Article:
boxes of cleaning products from under the sink

In the middle of the room, sawhorses support the sink cabinet while I polyurethane the interior. I get up in the middle of the night to let cats in, sleepily note how extra dark the kitchen seems, and run smack into the cabinet. @#$%!!!

Day 4

Duke is impatiently waiting for Eric to make his breakfast. “Dad, I’m starving! Hurry!” demands Duke. “Hang on,” says Eric, “Mom’s still in the bathroom.” “Just barge in,” insists Duke, “She won’t mind. I do it all the time.” Fortunately, Eric has better manners than Duke.

Duke waiting for breakfast

Day 5

It’s hotter than hell on the deck, and I’m out here sanding cabinet pieces and getting them ready for polyurethane. But before I can finish the heat forces me indoors. I don’t want Eric’s progress to be held up for lack of polyurethane.

I’m getting a little testy about all the mess (I know Eric would agree) … and oh yeah, that we’re having a party in—holy cow—a week and a half!! The closer the party looms, the more overwhelmed I feel. I don’t even know where to start cleaning. I want to move boxes from the dining room to the spare bedroom, but the dishwasher in its crate is camped out in the middle of the bedroom floor. Eric insists all will be done because he’s taking the week before the party off (but not to go to camp). I know it’s foolish to think we can do it all in one week. Civilized people don’t live like this! Obviously, we’re less than civilized.

clutter on floors and counters

Tonight as I rinse salad makings in the bathroom sink, a bowl of berries spills all over the bathroom floor. @#$%^!!!!

Day 6

Day 6 already? Would you still consider this a “long weekend”? Tonight we go to a flooring store to inquire about getting an estimate. We were there several months ago to look at linoleum, and chose our Forbo Marmoleum “Granada” pattern. But tonight we walk in and—where’s the Forbo? GONE!! They don’t carry it anymore because of distribution problems. However, we hardly miss a beat and quickly pick an Armstrong linoleum pattern that we like even better than Granada! How often does that happen? Plus, they carry our Ceasarstone “Raven” countertop material … so we’ll have two estimates coming. And the guy is coming out to measure on FRIDAY. There is NO WAY Eric can have the cabinet carcasses in place for him to measure. No way.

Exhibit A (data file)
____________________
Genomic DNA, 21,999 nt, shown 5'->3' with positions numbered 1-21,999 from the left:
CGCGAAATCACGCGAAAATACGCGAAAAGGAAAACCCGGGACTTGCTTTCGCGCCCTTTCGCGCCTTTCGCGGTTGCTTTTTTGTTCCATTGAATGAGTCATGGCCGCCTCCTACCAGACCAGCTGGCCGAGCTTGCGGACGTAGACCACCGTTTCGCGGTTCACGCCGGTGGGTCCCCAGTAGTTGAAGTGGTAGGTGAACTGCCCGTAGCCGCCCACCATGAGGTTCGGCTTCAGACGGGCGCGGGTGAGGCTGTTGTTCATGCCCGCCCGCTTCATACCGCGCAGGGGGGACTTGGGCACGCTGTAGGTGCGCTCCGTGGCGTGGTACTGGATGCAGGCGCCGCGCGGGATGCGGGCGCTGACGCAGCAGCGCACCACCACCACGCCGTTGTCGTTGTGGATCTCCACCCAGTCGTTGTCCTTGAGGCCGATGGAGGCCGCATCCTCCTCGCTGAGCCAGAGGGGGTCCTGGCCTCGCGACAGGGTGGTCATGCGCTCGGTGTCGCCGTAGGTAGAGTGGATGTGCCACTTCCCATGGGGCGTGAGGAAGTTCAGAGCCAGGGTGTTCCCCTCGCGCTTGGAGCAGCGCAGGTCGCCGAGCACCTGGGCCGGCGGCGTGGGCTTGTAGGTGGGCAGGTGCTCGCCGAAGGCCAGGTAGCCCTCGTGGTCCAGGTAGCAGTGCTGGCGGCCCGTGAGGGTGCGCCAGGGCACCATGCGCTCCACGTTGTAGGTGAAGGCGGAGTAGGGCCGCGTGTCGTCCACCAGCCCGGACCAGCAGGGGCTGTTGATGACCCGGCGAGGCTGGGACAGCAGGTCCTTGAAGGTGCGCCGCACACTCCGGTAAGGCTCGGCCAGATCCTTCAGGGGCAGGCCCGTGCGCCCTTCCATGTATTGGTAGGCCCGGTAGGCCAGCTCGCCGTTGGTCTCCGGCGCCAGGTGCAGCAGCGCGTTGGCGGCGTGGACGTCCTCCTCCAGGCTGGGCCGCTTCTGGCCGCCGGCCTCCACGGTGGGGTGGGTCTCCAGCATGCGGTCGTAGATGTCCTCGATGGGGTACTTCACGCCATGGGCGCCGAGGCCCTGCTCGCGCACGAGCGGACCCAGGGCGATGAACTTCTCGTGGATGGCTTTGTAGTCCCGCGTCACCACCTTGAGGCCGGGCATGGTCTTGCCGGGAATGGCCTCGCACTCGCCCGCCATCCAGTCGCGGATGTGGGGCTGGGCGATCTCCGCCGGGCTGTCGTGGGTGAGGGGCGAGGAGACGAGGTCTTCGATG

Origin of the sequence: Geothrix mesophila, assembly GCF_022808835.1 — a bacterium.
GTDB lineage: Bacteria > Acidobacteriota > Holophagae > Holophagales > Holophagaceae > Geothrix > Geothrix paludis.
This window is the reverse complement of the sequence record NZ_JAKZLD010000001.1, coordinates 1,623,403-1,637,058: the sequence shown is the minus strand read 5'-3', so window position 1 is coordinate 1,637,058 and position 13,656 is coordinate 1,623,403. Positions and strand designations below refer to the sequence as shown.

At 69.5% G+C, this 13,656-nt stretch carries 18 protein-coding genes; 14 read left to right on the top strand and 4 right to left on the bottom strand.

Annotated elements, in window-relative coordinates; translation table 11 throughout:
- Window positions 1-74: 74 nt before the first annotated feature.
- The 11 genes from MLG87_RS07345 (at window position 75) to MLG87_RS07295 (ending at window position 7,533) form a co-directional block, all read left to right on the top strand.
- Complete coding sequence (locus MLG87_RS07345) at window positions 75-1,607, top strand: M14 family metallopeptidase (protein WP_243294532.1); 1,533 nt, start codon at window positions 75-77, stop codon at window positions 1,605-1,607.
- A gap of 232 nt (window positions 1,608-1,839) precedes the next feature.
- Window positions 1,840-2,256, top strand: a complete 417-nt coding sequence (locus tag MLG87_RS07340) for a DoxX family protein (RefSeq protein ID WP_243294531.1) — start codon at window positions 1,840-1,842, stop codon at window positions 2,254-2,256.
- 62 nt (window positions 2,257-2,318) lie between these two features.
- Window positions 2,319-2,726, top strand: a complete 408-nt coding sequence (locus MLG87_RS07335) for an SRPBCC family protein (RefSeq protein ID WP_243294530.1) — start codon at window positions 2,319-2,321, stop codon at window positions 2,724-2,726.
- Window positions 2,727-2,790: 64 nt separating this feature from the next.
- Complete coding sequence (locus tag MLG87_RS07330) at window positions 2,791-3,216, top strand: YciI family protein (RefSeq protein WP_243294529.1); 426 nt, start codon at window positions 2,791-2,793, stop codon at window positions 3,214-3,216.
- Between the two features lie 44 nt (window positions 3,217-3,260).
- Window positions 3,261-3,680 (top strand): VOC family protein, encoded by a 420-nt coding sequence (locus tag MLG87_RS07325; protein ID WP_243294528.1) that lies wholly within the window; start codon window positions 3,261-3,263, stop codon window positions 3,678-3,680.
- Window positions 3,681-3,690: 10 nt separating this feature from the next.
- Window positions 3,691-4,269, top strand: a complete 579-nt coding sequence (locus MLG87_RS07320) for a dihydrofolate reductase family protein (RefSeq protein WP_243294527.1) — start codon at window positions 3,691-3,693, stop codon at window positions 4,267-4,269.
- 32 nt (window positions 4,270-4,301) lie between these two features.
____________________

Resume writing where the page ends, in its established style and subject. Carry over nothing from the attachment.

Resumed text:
Floor: Armstrong Linorette “Silver City” and countertops: Ceasarstone “Raven.” In between: white cabinets—nice!

floor and counters

Day 7

We play golf. Clearly, we lack the killer renovation instinct required to push through to completion.

Day 8

Eric is downstairs sawing wood, and I am upstairs with a cat in my lap, writing this post. It’s too dark to poly the cabinet pieces (which I’ve been doing out on the deck because the breakfast nook/paint studio/OR is occupied by one enormous, shiny sink). I’m going to stop keeping a diary. We will have water by Friday, Eric insists. When it happens, you will hear me hoop and holler around the globe. Now, it’s time to clean something. Better yet, it’s time for ice cream. In a china bowl. With a real spoon.

Day 9

Okay, one more entry. Eric is postponing the plumber’s visit from Friday until Monday to give us time to finish the cabinet bases. What did I tell you? This is the longest long weekend of my life. More ice cream, please.